A far better statistic for a closer is WHIP, or "walks and hits per innings pitched," or "for the love of Shiva, stop putting the tying and go-ahead runs on base." Allowing baserunners is precisely what you do not want a closer to do, because this makes us stressed out and eat more pretzels in the ninth inning, and we said we were, by god, not going to eat after 8:00 p.m. anymore.

Who was one of the most troublesome relief pitchers for the Tigers in the past few years? Our old pal, Phil Coke, and his WHIP reflects the reason why: in 2014, he allowed 1.5 baserunners per inning, which also happens to be the exact same WHIP that Joe Nathan posted that same year.

Compare this to a true Tigers legend like Willie Hernandez, who in 1984 posted a WHIP of 0.90. Red-hot relievers in 2014 like Betances, Davis, and Andrew Miller posted WHIP stats of 0.77, 0.84, and 0.80, respectively. Incidentally, the best Tigers relievers since they started locking down division championships in 2011? Joaquin Benoit in 2013 (WHIP of 1.03) and Drew Smyly in the same year (also 1.03).

Tigers Top Ten Relievers by WHIP

Top 10 Tigers Relievers by WHIP


The earned-run average is not a terrible statistic, per se, but it does make for an awful business model. It's like some kind of reverse pyramid scheme, where the responsibility for all of the talents or failures of the nine-man collective filter down and land in one man's lap. A pitcher may have an ERA over 4.00, but that could be because his catcher calls a terrible game, or because his outfield is staffed by a church softball league (and is that ... yep, the left fielder actually brought a cooler of beer with him onto the field).

A better statistic here is FIP, short for "fielding-independent pitching." It attempts to take everything out of the equation except what the pitcher himself can control, and nowhere was the value of FIP made more evident than in the case of Rick Porcello.

Porcello, you'll recall, is a ground-ball pitcher. In 2013, his infield was patrolled by Cabrera at third, Peralta at shortstop, Infante at second, and Fielder at first. The only way this crackerjack squad was going to stop ground balls from getting through the infield was if those balls were hit directly at them. Even the Comerica Park statues in centerfield were watching those games going, "Wow, those guys don't move much." And so, Rick Porcello's ERA for the year was an unflattering 4.32.

But, AHA! (Literally, "voila!") His FIP for 2013 was 3.53, which suggested that, with an infield behind him not made up of stationary deck chairs with baseball gloves sloppily taped to the seats, his ERA might actually be pretty decent.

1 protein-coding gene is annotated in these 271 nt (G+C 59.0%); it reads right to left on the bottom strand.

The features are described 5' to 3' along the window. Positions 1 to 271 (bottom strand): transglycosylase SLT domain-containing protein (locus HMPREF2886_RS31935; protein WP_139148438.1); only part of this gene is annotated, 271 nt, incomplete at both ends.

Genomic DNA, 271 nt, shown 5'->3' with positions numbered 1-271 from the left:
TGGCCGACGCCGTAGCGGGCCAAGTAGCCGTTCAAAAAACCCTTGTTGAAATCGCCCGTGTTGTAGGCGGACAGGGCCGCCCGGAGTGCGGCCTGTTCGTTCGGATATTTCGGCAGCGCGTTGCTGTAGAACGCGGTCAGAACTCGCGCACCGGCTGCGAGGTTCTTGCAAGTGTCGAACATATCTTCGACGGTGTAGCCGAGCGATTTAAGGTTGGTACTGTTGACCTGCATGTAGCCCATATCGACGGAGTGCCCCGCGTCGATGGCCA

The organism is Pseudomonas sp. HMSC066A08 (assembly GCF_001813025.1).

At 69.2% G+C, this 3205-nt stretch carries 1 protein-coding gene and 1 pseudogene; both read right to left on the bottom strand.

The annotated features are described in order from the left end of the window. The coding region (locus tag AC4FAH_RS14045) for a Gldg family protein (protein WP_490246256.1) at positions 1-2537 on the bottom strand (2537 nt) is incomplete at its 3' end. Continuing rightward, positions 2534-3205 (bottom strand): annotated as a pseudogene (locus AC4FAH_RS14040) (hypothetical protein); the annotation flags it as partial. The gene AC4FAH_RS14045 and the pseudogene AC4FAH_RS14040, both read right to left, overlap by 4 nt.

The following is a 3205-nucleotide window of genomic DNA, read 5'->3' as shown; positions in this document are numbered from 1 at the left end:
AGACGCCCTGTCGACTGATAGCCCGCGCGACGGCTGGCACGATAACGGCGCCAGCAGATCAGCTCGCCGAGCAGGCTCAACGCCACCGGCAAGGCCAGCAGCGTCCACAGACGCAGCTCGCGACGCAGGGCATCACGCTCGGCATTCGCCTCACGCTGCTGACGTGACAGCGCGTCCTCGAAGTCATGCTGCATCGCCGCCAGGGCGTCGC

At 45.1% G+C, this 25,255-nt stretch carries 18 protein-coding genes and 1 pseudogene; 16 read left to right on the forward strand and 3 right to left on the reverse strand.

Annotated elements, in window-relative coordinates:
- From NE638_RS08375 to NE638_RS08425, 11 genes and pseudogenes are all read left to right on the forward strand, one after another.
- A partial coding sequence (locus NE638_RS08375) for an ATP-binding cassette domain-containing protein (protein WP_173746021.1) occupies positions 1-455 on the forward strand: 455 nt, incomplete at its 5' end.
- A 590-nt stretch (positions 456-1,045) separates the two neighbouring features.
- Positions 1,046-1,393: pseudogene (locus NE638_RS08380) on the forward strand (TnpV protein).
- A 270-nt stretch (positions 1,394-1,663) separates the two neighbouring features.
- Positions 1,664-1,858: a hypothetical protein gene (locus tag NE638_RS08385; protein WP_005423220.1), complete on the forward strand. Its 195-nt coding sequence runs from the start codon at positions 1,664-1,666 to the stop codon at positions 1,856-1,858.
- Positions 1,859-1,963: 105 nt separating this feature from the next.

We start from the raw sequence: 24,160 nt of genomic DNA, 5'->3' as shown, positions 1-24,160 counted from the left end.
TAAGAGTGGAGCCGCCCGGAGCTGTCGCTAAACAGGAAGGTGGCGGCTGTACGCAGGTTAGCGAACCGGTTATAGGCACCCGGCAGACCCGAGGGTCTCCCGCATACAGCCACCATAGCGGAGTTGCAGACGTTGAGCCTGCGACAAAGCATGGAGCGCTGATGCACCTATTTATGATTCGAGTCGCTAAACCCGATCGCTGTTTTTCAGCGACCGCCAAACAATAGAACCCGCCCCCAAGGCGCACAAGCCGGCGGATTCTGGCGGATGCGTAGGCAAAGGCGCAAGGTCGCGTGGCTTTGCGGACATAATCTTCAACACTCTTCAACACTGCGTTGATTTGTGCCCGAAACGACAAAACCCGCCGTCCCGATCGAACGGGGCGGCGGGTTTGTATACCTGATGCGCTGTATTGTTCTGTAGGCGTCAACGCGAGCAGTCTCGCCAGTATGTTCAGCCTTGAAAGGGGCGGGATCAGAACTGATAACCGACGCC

The next year, the Tigers improved their defense a bit by putting Ian Kinsler at second, Nick Castellanos at third, and Andrew Romine/Eugenio Suarez/Danny Worth/Alex Gonzalez/Jerry from Accounts Receivable at shortstop, and magically, Porcello's ERA for 2014 dropped to 3.43 — which is almost exactly where his 2013 FIP suggested he ought to be.

(Yes, this same principle works in reverse as well. The Kansas City Royals had one of the best defenses in the American League in 2014, which made their starting pitchers look a bit better than they actually were. James Shields, for instance, posted an ERA of 3.21, but with a more league-average defense behind him, his FIP suggested that his ERA should have been closer to 3.59.)

Tigers Top Ten Starters by FIP

Top 10 Tigers Starters by FIP

In conclusion, I would say to my fellow old-school fans: fear not the winds of change. Some of these newer metrics are actually an improvement over the traditional stats — except for RE24. That stat can go straight to hell. You can safely abandon pitcher wins, reliever saves, and ERA stats, but never under any circumstance should you surrender suits and pipe tobacco at ballgames. Some traditions are timeless.

For discussion:
  1. With Jose Iglesias back at shortstop to complement Ian Kinser at second, does losing Rick Porcello to the Red Sox make you want to absolutely sh*t a chicken? Explain using Haiku.
  2. Write a mathematical formula expressing how much you miss Phil Coke in proportion to the amount of acid you ingested in the late 60's
  3. Have you ever actually smoked a pipe at a baseball game? If so, can we hang out sometime?
  4. Do you remember Jerry Don Gleaton? Prove it.